Seven of the most popular contenders may get the support of 1 or more of these camps.
The archbishop of Milan, Cardinal Angelo Scola has the intellect of Benedict.
But journalists say unlike the pope emeritus...
Scola is more media savvy... a trait the evangelical camp desires.
Like Scola, New York Archbishop Cardinal Timothy Dolan is an intellectual.
Described as a “great communicator”...
Dolan also keeps a frequently updated Twitter account.
Another popular bet is Italian Cardinal Gianfranco Ravasi...
who heads the powerful Pontifical Council for Culture, which assists the pope on issues of faith and culture.
While Ravasi is an insider, observers say the Vatican bureaucracy hasn't eaten him up... a plus for the governance camp.
Four of the most popular bets come from the Third World.
Supporters say African Cardinal Peter Turkson...
will smoothen relations with Islam.
In 2012, Turkson says: “For me to attack Islam would be to attack my own family. I come from a family which has an Islamic component.”
The Archbishop Emeritus of Quebec, Cardinal Marc Oullet...
heads the pontifical commission for Latin America.
Pundits say the well-traveled cardinal can bridge the First and Third World.
Like Oullet, Cardinal Odilo Pedro Scherer can also boost Church's presence in developing countries.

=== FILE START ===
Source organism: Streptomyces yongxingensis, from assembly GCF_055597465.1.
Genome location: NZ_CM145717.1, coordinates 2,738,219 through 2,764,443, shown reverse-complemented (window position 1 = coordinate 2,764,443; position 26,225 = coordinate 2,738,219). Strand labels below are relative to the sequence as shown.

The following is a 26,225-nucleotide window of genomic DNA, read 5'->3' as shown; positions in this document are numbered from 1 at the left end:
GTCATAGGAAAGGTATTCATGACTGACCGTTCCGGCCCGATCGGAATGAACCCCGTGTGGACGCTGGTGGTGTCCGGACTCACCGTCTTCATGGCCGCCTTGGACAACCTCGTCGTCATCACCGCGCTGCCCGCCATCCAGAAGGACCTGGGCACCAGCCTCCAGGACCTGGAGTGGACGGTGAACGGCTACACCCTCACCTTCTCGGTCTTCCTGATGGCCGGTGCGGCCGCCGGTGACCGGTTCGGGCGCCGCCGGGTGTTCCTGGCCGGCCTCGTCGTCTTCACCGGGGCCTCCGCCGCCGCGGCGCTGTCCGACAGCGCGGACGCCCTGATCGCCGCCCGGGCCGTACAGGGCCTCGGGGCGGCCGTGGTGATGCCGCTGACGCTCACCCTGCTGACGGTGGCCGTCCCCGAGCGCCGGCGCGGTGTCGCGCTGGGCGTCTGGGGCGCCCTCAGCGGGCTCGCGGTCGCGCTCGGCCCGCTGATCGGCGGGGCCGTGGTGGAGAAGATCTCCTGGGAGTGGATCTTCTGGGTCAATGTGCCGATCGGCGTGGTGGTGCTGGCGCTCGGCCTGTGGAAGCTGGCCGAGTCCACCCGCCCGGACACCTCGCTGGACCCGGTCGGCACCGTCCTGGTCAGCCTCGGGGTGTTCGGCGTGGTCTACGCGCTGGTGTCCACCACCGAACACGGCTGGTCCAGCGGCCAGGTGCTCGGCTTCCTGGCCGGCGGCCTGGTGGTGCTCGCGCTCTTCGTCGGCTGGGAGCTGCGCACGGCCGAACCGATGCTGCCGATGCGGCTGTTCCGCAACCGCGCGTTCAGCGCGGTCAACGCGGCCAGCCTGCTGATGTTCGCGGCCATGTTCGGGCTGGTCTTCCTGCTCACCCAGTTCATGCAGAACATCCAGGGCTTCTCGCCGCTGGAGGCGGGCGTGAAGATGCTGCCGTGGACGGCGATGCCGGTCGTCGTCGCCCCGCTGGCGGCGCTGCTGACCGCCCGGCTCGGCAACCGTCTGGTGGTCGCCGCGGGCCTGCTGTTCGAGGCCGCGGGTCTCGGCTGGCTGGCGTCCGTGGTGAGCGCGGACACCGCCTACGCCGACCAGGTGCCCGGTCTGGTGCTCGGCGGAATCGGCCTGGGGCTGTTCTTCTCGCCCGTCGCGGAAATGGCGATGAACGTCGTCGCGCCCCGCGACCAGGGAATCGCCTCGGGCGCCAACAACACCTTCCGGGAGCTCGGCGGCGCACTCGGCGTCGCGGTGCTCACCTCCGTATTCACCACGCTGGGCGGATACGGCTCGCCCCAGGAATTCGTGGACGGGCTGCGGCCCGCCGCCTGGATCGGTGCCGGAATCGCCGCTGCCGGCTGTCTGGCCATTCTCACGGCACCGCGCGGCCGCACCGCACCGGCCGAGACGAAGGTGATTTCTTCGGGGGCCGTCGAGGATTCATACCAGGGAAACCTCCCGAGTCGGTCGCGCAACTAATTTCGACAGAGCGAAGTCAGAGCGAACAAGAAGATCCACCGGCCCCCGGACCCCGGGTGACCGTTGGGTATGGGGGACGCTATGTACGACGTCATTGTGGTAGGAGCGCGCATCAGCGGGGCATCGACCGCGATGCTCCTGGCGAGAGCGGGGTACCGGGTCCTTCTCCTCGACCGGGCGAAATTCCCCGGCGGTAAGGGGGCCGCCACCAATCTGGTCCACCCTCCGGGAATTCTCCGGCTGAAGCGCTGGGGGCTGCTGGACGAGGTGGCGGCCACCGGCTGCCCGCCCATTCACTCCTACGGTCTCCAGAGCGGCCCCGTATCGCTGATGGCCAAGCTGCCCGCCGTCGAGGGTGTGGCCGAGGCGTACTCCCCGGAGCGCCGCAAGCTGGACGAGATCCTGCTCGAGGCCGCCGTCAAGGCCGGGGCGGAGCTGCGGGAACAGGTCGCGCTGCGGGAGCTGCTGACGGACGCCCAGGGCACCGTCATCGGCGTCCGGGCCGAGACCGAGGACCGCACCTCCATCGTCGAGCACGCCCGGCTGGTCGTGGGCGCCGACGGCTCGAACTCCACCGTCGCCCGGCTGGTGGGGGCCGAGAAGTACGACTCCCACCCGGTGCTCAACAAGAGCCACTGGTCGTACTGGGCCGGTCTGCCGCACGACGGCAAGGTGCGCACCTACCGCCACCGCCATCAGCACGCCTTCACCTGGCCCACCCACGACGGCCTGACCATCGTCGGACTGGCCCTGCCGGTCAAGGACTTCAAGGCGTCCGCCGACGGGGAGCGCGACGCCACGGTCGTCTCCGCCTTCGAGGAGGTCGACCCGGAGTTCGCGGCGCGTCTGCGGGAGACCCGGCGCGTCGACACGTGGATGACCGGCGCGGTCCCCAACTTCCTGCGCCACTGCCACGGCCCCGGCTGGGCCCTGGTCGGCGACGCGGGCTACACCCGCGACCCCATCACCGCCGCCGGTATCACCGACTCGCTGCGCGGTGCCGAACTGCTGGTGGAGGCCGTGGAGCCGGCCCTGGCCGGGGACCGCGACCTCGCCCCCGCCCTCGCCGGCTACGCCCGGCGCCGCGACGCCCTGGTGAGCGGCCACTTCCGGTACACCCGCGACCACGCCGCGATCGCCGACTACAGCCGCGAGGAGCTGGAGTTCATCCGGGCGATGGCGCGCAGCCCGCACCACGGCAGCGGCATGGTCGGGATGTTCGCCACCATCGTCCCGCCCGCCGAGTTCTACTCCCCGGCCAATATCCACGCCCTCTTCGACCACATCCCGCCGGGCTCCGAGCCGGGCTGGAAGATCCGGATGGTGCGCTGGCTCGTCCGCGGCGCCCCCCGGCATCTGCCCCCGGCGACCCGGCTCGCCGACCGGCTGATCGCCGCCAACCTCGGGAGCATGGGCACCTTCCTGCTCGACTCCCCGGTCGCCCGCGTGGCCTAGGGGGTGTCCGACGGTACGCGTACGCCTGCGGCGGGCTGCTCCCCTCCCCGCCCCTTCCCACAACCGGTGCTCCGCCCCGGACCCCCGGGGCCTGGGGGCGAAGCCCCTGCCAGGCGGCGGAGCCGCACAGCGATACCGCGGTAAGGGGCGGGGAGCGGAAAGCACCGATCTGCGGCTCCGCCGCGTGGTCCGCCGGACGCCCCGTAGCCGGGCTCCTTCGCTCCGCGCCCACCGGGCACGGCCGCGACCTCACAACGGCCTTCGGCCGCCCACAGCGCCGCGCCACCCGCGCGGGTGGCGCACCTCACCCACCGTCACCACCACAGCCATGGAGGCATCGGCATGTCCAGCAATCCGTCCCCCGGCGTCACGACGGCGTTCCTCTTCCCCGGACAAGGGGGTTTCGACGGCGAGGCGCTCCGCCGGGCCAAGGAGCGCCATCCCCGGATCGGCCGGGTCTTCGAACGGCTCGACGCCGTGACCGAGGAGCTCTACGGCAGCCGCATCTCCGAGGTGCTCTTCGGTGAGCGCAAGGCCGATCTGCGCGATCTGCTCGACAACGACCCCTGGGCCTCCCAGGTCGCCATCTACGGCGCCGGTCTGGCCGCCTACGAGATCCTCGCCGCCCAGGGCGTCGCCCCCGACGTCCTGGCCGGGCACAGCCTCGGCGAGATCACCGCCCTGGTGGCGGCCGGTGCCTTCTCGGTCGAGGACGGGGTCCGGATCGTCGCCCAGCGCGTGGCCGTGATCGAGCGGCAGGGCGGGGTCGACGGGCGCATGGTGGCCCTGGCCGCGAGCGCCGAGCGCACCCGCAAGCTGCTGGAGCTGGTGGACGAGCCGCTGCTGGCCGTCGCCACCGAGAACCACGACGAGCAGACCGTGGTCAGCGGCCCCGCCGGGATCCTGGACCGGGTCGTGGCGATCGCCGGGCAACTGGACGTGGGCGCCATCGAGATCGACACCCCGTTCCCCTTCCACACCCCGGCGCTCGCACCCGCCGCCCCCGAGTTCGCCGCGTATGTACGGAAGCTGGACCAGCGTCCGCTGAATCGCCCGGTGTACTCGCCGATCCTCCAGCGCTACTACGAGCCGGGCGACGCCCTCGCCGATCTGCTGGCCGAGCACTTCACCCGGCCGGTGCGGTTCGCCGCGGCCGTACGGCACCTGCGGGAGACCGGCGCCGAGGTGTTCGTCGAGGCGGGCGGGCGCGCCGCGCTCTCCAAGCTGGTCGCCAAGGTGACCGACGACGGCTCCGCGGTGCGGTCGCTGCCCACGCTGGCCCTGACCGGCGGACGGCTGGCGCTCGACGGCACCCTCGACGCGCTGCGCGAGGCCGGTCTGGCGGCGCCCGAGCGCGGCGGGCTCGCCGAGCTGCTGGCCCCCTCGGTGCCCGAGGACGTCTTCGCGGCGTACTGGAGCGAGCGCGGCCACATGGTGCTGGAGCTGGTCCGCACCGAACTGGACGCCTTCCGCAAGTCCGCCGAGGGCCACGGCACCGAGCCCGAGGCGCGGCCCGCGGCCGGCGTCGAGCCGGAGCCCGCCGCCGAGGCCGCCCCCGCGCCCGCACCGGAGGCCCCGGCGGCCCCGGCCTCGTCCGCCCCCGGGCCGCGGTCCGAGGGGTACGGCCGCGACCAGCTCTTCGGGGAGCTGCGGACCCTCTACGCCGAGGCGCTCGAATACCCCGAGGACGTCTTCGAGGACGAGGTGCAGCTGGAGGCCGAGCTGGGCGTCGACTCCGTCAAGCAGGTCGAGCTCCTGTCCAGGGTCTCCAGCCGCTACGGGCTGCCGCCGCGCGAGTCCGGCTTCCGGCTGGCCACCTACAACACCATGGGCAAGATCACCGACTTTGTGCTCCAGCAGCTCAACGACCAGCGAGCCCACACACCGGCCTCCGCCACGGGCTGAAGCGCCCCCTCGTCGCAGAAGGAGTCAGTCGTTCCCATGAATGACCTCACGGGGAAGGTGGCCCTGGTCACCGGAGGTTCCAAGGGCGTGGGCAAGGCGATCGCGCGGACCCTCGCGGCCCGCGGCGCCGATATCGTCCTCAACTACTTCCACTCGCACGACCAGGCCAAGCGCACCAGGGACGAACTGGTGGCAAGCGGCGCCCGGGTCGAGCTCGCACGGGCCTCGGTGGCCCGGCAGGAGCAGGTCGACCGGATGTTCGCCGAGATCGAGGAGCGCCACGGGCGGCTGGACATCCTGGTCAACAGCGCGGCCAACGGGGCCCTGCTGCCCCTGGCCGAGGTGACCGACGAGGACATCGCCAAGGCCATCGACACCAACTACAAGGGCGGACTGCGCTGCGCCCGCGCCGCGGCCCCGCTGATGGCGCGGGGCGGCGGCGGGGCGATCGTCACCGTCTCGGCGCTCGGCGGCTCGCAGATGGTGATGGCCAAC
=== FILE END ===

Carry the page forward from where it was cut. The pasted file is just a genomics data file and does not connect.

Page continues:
Scherer is archbishop of Sao Paulo in Brazil...
the biggest diocese in the world's biggest Catholic country – where the number of Catholics are on the decline.
CNN, BBC and the Washington Post mentions 55-year-old Cardinal Luis Antonio Tagle...
from the Philippines, a country of 80 million Catholics.
Allen calls Tagle the “great Asian hope.”
Vatican watchers compare him to the late John Paul II.
His standout trait: empathy for the poor... a trait of a pastoral pope.
He also advocates an aggressive stance on erring priests.
But leading theologian Fr Catalino Arevalo says his young age makes him a remote possibility.
FR CATALINO AREVALO, THEOLOGIAN: All Filipinos would become happy if he became pope, but at this moment, humanly speaking, we say that it does not look like he will be the one elected pope. But again, we don't know what the Holy Spirit will do.
Which will prevail in the conclave – the governance, the pastoral, the Third World, or the evangelical camp?
Whoever the pope will be, he inherits a Church mired in scandal in an increasingly skeptical world.
Paterno Esmaquel, Rappler, Manila
We leave you with images from the Women’s Day rally in the streets of Manila by Katerina Francisco.
Newscast production staff
|EXECUTIVE PRODUCER / WRITER||Lilibeth Frondoso|
|ASSOCIATE PRODUCER / PUBLISHER||Rodneil Quiteles|
|HEAD WRITER / PROMPTER||Katerina Francisco|
|MASTER EDITOR / PLAYBACK||Vicente Roxas|
|TECHNICAL DIRECTOR / CAMERAMAN||Charlie Salazar|